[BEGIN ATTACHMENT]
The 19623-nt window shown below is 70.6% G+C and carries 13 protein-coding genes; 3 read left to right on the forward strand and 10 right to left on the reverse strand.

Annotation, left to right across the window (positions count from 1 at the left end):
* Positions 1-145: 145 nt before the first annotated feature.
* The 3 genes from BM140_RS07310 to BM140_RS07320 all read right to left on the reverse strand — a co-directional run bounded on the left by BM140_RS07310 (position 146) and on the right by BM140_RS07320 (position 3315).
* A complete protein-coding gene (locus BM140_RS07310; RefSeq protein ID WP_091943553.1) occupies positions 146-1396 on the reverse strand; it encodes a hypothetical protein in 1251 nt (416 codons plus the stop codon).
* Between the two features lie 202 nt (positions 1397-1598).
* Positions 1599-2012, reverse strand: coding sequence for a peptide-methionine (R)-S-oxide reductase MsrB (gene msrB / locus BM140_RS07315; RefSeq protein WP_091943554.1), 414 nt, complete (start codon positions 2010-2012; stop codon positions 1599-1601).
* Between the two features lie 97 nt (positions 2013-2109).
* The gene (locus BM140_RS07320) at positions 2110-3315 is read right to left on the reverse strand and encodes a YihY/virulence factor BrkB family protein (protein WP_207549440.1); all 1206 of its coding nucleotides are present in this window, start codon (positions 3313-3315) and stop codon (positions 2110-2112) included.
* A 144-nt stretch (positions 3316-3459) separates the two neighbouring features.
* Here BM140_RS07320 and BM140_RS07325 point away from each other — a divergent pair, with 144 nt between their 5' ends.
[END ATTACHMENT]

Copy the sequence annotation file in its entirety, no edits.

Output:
The 19623-nt window shown below is 70.6% G+C and carries 13 protein-coding genes; 3 read left to right on the forward strand and 10 right to left on the reverse strand.

Annotation, left to right across the window (positions count from 1 at the left end):
* Positions 1-145: 145 nt before the first annotated feature.
* The 3 genes from BM140_RS07310 to BM140_RS07320 all read right to left on the reverse strand — a co-directional run bounded on the left by BM140_RS07310 (position 146) and on the right by BM140_RS07320 (position 3315).
* A complete protein-coding gene (locus BM140_RS07310; RefSeq protein ID WP_091943553.1) occupies positions 146-1396 on the reverse strand; it encodes a hypothetical protein in 1251 nt (416 codons plus the stop codon).
* Between the two features lie 202 nt (positions 1397-1598).
* Positions 1599-2012, reverse strand: coding sequence for a peptide-methionine (R)-S-oxide reductase MsrB (gene msrB / locus BM140_RS07315; RefSeq protein WP_091943554.1), 414 nt, complete (start codon positions 2010-2012; stop codon positions 1599-1601).
* Between the two features lie 97 nt (positions 2013-2109).
* The gene (locus BM140_RS07320) at positions 2110-3315 is read right to left on the reverse strand and encodes a YihY/virulence factor BrkB family protein (protein WP_207549440.1); all 1206 of its coding nucleotides are present in this window, start codon (positions 3313-3315) and stop codon (positions 2110-2112) included.
* A 144-nt stretch (positions 3316-3459) separates the two neighbouring features.
* Here BM140_RS07320 and BM140_RS07325 point away from each other — a divergent pair, with 144 nt between their 5' ends.